John says, “Assessment is a process to obtain information through surveying, characterizing, synthesizing, and interpreting primary data sources. I think most of the sustainability requirements of the new rule and draft directives might be met through assessment processes.”

In common usage, assessment means something like: 1) The act of assessing; appraisal. 2) An amount assessed, as for taxation.

We “assess” things all the time.

John says, “…analysis, is a process to search for understanding, by taking things apart and studying the parts. Analysis is problem solving - you develop a question, and try to figure out an answer.”

In common usage, analysis means something like: 1) The separation of an intellectual or material whole into its constituent parts for individual study. 2) The study of such constituent parts and their interrelationships in making up a whole. 3) The separation of a substance into its constituent elements to determine either their nature (qualitative analysis) or their proportions (quantitative analysis).

We “analyze” things all the time.

And we do all three (evaluate, assess, analyze) at various times throughout any process. But we have to be careful how we describe what we do in the quasi-legal context of government regulation compliance. Remember too, that the quasi-legal context becomes the legal-context once we go to court. But that’s another topic for another time.

Quibbles:

I like the definitions I stole from Dictionary.com better than the ones John offered up, but a blend of the two might improve upon the ones I found. Or maybe I’m enamored with the ones I found simply because I found them. We should also see what the “rule” and “directives” serve up.

I do not like narrow focus on “evaluation” in what the FS often calls the “monitoring and evaluation” phase of, say a forest plan—or some other big-deal process. But I guess I have to get over it, while trying to get folks to focus there AND elsewhere (practically everywhere) when attempting “evaluation.”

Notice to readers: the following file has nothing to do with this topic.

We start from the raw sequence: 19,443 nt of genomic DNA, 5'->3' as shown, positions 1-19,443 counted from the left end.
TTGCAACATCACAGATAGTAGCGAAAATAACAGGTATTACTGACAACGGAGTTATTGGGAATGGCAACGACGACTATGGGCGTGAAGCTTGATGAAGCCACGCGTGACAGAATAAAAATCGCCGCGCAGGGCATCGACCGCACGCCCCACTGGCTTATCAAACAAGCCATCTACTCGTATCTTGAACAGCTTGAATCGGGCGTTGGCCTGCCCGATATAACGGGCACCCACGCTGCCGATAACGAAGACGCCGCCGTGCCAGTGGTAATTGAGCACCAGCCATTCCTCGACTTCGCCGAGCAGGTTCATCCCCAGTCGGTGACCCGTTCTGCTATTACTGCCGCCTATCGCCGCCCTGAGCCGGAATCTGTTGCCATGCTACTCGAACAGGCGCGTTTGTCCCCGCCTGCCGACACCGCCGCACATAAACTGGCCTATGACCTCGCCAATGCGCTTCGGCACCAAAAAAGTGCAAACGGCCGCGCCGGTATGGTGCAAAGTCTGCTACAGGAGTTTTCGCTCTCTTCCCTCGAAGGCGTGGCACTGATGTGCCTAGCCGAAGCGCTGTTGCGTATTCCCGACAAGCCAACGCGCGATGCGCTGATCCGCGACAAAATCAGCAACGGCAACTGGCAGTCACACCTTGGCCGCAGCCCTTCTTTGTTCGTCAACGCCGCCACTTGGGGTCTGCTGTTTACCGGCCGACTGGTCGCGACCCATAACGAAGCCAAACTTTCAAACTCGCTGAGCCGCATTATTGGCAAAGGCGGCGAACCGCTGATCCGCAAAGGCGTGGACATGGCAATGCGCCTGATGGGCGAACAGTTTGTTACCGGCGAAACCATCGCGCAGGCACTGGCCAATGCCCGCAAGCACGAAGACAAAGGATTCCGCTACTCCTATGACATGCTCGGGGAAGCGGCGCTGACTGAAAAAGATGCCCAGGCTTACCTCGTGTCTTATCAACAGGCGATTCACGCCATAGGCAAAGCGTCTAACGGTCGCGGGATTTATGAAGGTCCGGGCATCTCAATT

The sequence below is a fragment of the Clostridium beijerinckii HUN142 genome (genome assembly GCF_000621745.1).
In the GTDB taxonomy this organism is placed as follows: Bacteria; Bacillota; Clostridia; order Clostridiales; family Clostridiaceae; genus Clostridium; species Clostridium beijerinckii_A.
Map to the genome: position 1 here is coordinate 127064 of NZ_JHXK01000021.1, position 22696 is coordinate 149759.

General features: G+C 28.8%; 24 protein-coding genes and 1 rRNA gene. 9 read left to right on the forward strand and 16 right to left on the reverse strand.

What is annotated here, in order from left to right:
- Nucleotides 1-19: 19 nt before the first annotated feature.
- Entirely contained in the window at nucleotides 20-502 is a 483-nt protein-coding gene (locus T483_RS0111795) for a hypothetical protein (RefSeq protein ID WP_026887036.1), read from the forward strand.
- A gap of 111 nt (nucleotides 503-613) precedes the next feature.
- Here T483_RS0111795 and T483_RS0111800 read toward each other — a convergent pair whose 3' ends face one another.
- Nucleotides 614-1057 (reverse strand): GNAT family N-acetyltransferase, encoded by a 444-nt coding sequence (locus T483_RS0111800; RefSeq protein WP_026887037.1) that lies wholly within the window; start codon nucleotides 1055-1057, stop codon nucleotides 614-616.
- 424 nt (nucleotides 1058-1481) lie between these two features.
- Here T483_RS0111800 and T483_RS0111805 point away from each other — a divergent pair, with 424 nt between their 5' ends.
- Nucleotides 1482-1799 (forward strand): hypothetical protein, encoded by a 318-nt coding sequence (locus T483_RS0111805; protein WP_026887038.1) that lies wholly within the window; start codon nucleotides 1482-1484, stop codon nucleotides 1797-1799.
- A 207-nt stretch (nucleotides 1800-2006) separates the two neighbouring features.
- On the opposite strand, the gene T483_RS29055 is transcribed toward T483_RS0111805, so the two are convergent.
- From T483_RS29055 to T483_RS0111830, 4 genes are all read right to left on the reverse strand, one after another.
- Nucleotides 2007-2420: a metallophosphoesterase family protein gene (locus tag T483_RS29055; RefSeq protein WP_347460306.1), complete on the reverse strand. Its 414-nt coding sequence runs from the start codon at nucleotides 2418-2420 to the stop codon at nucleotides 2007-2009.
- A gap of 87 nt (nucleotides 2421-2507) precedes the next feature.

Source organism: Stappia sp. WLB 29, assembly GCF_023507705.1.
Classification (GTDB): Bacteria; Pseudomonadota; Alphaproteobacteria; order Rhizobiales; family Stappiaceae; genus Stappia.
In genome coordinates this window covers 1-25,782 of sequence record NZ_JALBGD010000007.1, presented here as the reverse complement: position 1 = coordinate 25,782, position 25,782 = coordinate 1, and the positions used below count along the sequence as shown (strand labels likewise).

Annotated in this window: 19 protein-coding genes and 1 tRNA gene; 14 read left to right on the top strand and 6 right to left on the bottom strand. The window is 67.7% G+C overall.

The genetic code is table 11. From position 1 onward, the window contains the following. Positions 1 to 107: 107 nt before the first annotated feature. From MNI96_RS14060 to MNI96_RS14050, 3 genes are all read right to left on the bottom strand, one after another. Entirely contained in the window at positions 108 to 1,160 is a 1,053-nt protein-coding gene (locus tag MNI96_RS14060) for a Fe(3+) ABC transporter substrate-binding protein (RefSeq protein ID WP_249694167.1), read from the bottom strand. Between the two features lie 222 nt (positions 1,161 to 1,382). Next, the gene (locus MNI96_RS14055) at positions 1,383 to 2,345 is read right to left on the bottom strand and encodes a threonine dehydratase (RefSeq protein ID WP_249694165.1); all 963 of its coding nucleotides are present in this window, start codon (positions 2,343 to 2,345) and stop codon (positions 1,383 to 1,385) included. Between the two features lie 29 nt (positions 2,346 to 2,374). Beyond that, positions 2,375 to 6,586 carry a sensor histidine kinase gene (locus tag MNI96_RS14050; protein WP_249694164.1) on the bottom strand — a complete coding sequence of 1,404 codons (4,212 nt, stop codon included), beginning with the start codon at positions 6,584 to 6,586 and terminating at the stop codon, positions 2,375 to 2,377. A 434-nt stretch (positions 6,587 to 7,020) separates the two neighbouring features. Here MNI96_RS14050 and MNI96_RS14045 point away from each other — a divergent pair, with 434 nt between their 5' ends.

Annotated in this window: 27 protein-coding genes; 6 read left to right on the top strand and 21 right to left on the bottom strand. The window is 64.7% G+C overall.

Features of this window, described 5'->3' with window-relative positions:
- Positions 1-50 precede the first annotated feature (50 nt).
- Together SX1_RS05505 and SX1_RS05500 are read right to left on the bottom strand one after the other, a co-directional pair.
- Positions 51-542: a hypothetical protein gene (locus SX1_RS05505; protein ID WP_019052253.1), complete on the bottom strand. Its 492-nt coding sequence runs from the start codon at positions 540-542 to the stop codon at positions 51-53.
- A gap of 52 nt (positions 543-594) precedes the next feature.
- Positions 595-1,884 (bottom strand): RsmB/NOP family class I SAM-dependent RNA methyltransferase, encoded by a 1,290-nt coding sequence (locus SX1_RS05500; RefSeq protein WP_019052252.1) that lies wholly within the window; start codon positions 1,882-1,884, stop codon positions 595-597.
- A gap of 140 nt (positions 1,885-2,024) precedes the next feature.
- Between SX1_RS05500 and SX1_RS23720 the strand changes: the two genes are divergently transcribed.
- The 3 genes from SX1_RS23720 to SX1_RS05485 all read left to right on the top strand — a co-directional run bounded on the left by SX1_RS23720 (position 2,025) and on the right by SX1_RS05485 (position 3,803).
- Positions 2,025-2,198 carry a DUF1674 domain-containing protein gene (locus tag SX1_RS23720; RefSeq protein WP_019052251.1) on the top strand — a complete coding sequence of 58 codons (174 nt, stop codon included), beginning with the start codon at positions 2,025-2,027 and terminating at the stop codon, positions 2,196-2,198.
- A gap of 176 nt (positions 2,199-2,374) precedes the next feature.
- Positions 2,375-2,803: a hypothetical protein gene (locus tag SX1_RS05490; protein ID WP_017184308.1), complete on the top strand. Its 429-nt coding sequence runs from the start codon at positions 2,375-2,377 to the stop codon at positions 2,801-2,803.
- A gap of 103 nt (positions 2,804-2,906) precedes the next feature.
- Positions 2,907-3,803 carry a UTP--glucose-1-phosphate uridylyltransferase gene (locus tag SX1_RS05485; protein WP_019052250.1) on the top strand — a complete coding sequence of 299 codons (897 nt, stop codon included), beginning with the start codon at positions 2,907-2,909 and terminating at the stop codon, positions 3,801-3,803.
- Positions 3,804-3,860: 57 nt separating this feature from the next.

John, why do you “think most of the sustainability requirements of the new rule and draft directives might be met through assessment processes”? Isn’t sustainability something that we must approach through careful interweaving of all process, policy, law, action?

And why do you think that, “Analysis is problem solving - you develop a question, and try to figure out an answer”? Often analysis is a part of problem solving, but certainly not the whole of it.

To test my thinking on analysis, I grabbed one book off my shelf, THE LOGIC OF FAILURE, by Dietrich Dörner.

“Roth found that the bad problem solvers tended to use unqualified expressions: constantly, every time, without exception, absolutely, entirely, completely, totally, unequivocally, undeniably, without question, certainly, solely, nothing, nothing further, only, neither … nor, must, and have to.”

“The good problem solvers, on the other hand, tended more toward qualified expressions: now and then, in general, sometimes, ordinarily, often, a bit, in particular, somewhat, specifically, especially, to some degree, perhaps, conceivable, questionable, among other things, on the other hand, also, moreover, may, can, and be in a position to.”

“… good problem solvers favored expressions that take conditions and exceptions into account., that stress main points but don’t ignore subordinate ones, and that suggest possibilities. By contrast, bad problem solvers used "absolute" concepts that do not admit of other possibilities or circumstances.” (p. 175)